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Amersfoort, which is named after a city in central Holland, welcomes curious Dutch tourists eager to learn about its beginnings as a Dutch Reformed Church settlement. Yet the town, located in the Vaal River basin, also tells tales of the hidden Kruger Millions and the Afrikaans heroine Racheltjie de Beer.
Despite its fairly small size the farming town of Amersfoort has its fair share of history to showcase to all who visit. It was established in 1876 when two Dutch farmers in the region donated 426 hectares of land that stretches along the banks of Schulpspruit River, located in the upper reaches of the Vaal River basin, for the establishment of a new Dutch Reformed parish. Reverend Frans Lion Cachet named the parish after the farmers’ hometown of Amersfoort – a city in central
Holland. Locals will tell you that to this day many Dutch tourists visit the town when travelling through South Africa. The town was proclaimed in 1888 and has retained parts of its Dutch heritage – its most recognisable feature is the Cape Dutch house with its characteristic gables in the centre of town, which has been granted national monument status. Today, it houses the Home Affairs office.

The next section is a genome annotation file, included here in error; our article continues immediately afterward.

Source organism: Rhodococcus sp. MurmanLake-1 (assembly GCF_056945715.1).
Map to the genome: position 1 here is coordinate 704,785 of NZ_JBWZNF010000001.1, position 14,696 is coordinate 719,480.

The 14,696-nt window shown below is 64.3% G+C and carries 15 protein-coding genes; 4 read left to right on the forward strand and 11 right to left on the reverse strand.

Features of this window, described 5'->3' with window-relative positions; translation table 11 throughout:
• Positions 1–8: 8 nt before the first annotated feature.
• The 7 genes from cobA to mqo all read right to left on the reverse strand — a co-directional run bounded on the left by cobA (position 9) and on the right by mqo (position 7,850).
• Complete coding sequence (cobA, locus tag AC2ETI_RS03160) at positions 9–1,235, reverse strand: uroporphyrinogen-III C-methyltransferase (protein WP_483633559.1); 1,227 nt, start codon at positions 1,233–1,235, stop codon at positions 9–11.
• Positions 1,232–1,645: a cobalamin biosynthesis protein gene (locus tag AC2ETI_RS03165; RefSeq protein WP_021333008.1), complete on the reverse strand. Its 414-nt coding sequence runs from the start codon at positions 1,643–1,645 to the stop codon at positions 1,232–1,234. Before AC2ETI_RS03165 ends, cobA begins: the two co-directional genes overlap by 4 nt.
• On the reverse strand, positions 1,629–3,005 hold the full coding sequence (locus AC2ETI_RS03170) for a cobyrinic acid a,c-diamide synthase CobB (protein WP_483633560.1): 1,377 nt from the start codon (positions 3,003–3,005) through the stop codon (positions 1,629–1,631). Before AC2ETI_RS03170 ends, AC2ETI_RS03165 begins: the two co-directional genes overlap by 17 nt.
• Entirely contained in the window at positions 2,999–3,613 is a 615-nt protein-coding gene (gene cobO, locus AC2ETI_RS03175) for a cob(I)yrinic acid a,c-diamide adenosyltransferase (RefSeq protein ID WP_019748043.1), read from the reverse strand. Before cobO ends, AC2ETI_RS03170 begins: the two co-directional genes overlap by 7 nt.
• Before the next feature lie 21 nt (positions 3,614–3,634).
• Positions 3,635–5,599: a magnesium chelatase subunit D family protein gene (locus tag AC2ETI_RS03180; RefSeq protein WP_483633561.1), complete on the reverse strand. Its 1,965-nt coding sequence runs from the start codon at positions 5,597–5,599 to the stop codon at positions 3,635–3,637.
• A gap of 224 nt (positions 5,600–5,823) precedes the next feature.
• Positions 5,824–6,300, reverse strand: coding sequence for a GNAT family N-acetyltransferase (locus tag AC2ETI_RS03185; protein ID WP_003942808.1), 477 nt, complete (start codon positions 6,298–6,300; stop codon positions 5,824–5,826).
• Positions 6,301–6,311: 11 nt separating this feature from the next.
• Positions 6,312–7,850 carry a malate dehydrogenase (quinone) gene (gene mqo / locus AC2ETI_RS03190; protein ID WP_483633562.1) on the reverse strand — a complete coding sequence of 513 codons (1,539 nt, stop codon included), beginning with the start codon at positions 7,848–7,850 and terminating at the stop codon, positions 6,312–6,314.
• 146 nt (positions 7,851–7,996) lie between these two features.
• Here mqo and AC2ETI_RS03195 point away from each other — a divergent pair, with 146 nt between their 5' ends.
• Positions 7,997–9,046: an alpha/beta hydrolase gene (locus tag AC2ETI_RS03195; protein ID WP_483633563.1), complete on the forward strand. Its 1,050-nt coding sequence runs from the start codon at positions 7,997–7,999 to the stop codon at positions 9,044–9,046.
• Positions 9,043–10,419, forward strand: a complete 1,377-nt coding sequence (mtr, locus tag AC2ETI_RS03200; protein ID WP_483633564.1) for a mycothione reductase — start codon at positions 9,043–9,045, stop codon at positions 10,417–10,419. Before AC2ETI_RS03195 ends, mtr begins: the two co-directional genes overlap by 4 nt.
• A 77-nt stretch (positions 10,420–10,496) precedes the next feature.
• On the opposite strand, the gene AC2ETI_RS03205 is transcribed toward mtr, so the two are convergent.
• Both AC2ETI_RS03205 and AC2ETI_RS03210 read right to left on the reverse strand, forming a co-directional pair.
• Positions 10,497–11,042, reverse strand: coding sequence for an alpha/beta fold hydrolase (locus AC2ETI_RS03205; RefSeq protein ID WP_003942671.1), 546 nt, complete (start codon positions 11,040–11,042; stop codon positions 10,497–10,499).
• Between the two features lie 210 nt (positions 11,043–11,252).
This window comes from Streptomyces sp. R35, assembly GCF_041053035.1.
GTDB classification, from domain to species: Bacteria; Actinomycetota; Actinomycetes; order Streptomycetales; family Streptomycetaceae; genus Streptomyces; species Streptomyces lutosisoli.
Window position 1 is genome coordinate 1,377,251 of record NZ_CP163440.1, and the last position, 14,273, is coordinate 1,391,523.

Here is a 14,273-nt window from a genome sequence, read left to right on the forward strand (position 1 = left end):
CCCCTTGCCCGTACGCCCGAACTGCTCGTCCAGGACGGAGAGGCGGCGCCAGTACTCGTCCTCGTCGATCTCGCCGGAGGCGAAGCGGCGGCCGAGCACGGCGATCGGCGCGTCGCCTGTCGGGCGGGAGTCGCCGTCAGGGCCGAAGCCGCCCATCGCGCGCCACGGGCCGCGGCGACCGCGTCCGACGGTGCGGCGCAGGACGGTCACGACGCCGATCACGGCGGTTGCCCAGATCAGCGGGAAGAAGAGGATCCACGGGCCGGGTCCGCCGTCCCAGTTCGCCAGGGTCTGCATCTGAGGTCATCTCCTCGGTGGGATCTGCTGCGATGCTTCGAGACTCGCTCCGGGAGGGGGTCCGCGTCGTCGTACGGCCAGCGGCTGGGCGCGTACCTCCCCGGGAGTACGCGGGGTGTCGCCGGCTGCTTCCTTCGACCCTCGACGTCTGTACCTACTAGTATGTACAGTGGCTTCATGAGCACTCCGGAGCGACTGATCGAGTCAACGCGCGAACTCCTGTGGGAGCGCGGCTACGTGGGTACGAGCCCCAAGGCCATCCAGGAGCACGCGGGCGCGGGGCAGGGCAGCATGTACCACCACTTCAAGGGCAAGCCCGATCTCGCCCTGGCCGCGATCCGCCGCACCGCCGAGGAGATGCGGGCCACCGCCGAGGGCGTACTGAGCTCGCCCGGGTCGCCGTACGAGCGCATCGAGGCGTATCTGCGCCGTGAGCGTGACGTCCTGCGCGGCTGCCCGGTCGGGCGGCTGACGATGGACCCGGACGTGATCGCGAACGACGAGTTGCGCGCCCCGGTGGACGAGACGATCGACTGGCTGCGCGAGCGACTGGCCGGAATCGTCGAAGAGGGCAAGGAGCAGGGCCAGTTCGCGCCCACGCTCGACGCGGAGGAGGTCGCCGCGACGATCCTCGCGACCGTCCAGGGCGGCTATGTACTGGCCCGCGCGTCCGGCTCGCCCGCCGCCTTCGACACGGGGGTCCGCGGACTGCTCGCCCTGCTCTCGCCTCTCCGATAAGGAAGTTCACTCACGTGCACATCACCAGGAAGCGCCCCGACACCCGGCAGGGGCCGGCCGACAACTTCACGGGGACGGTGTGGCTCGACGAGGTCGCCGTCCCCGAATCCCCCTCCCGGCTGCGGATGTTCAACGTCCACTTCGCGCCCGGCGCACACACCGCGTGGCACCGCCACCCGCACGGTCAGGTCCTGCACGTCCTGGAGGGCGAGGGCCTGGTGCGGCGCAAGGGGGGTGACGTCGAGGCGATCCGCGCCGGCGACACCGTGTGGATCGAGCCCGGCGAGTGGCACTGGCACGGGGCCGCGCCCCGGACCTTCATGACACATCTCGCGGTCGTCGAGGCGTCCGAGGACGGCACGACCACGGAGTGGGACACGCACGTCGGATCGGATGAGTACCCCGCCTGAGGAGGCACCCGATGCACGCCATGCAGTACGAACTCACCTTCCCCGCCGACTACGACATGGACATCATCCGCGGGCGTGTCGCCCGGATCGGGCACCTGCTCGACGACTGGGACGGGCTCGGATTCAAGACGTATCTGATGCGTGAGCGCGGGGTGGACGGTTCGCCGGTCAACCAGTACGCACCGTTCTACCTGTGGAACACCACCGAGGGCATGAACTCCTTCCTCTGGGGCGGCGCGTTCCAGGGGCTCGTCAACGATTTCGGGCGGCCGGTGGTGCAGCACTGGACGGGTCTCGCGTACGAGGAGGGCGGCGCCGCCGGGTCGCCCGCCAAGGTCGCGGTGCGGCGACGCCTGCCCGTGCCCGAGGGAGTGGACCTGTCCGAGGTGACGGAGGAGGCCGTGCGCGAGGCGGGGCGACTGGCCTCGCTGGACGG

Although it doesn’t see as much traffic as it used to when it was built in 1896, the sandstone Paul Kruger Bridge that arches over the Vaal River – found on the outskirts of town, along the road between Amersfoort and Ermelo – has also been proclaimed a national monument. One aspect of the life in Amersfoort that hasn’t changed much is that the town is surrounded by vast open spaces that are predominantly used for sheep rearing and maize farming. The surrounding terrain is ideal for an off-road driving and biking experience. The 600-hectare Country Trax site has everything from sand tracks, steep uphill ascents and downhill ruts to water passages, rocky terrain and gravel tracks. It’s monster truck heaven for any 4x4, bundu-bashing junkie.

While it appears humble at first glance, Amersfoort reveals numerous facets of South Africa’s history – there are rumours that the Kruger Millions lie hidden somewhere in the surrounding area and it’s not unheard of for ‘gold hunters’ to spend the night in Amersfoort when they go in search of the elusive treasure. Another legend associated with the region – formerly known as the South Eastern Transvaal – is that of the Afrikaans heroine Racheltjie de Beer, who has become a bit of a protagonist in South African culture. She gave her life to protect her younger brother from a sudden change in weather that brought with it harsh cold. So you see, Amersfoort is just what you're looking for, if you're after a bit of history and peaceful solitude.

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